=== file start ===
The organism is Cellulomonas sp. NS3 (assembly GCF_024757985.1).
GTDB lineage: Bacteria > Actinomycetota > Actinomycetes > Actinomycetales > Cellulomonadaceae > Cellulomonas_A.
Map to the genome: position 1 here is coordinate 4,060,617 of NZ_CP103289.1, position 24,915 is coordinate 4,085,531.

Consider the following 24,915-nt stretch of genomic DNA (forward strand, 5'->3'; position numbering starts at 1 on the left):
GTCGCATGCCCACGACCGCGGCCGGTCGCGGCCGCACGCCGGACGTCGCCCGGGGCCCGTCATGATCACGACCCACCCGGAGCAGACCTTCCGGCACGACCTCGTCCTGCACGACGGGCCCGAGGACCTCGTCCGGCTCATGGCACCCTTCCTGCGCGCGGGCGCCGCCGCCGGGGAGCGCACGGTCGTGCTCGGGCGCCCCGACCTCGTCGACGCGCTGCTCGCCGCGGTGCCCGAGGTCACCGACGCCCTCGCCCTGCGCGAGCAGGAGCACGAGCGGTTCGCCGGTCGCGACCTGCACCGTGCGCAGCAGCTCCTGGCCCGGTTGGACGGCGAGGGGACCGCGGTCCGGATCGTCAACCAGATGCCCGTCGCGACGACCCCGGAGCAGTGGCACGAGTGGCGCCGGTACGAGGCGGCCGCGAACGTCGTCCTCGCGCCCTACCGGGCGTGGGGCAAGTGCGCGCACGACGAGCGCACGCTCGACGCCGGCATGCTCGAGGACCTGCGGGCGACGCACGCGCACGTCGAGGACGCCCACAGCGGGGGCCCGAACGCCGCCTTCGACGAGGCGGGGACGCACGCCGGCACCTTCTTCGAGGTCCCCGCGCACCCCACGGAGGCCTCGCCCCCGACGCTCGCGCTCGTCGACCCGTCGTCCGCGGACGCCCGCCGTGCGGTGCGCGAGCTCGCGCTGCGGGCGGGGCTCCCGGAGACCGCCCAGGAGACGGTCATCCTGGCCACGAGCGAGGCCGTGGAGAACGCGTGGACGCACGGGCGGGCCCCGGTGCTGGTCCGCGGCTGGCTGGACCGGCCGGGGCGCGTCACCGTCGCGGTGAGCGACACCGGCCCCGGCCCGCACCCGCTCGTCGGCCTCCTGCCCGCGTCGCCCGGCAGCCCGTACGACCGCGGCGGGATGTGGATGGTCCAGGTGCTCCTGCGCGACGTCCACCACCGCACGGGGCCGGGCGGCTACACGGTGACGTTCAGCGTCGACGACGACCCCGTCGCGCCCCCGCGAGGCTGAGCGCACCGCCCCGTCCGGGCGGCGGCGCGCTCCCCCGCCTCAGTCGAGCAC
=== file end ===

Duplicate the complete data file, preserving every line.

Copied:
The organism is Cellulomonas sp. NS3 (assembly GCF_024757985.1).
GTDB lineage: Bacteria > Actinomycetota > Actinomycetes > Actinomycetales > Cellulomonadaceae > Cellulomonas_A.
Map to the genome: position 1 here is coordinate 4,060,617 of NZ_CP103289.1, position 24,915 is coordinate 4,085,531.

Consider the following 24,915-nt stretch of genomic DNA (forward strand, 5'->3'; position numbering starts at 1 on the left):
GTCGCATGCCCACGACCGCGGCCGGTCGCGGCCGCACGCCGGACGTCGCCCGGGGCCCGTCATGATCACGACCCACCCGGAGCAGACCTTCCGGCACGACCTCGTCCTGCACGACGGGCCCGAGGACCTCGTCCGGCTCATGGCACCCTTCCTGCGCGCGGGCGCCGCCGCCGGGGAGCGCACGGTCGTGCTCGGGCGCCCCGACCTCGTCGACGCGCTGCTCGCCGCGGTGCCCGAGGTCACCGACGCCCTCGCCCTGCGCGAGCAGGAGCACGAGCGGTTCGCCGGTCGCGACCTGCACCGTGCGCAGCAGCTCCTGGCCCGGTTGGACGGCGAGGGGACCGCGGTCCGGATCGTCAACCAGATGCCCGTCGCGACGACCCCGGAGCAGTGGCACGAGTGGCGCCGGTACGAGGCGGCCGCGAACGTCGTCCTCGCGCCCTACCGGGCGTGGGGCAAGTGCGCGCACGACGAGCGCACGCTCGACGCCGGCATGCTCGAGGACCTGCGGGCGACGCACGCGCACGTCGAGGACGCCCACAGCGGGGGCCCGAACGCCGCCTTCGACGAGGCGGGGACGCACGCCGGCACCTTCTTCGAGGTCCCCGCGCACCCCACGGAGGCCTCGCCCCCGACGCTCGCGCTCGTCGACCCGTCGTCCGCGGACGCCCGCCGTGCGGTGCGCGAGCTCGCGCTGCGGGCGGGGCTCCCGGAGACCGCCCAGGAGACGGTCATCCTGGCCACGAGCGAGGCCGTGGAGAACGCGTGGACGCACGGGCGGGCCCCGGTGCTGGTCCGCGGCTGGCTGGACCGGCCGGGGCGCGTCACCGTCGCGGTGAGCGACACCGGCCCCGGCCCGCACCCGCTCGTCGGCCTCCTGCCCGCGTCGCCCGGCAGCCCGTACGACCGCGGCGGGATGTGGATGGTCCAGGTGCTCCTGCGCGACGTCCACCACCGCACGGGGCCGGGCGGCTACACGGTGACGTTCAGCGTCGACGACGACCCCGTCGCGCCCCCGCGAGGCTGAGCGCACCGCCCCGTCCGGGCGGCGGCGCGCTCCCCCGCCTCAGTCGAGCAC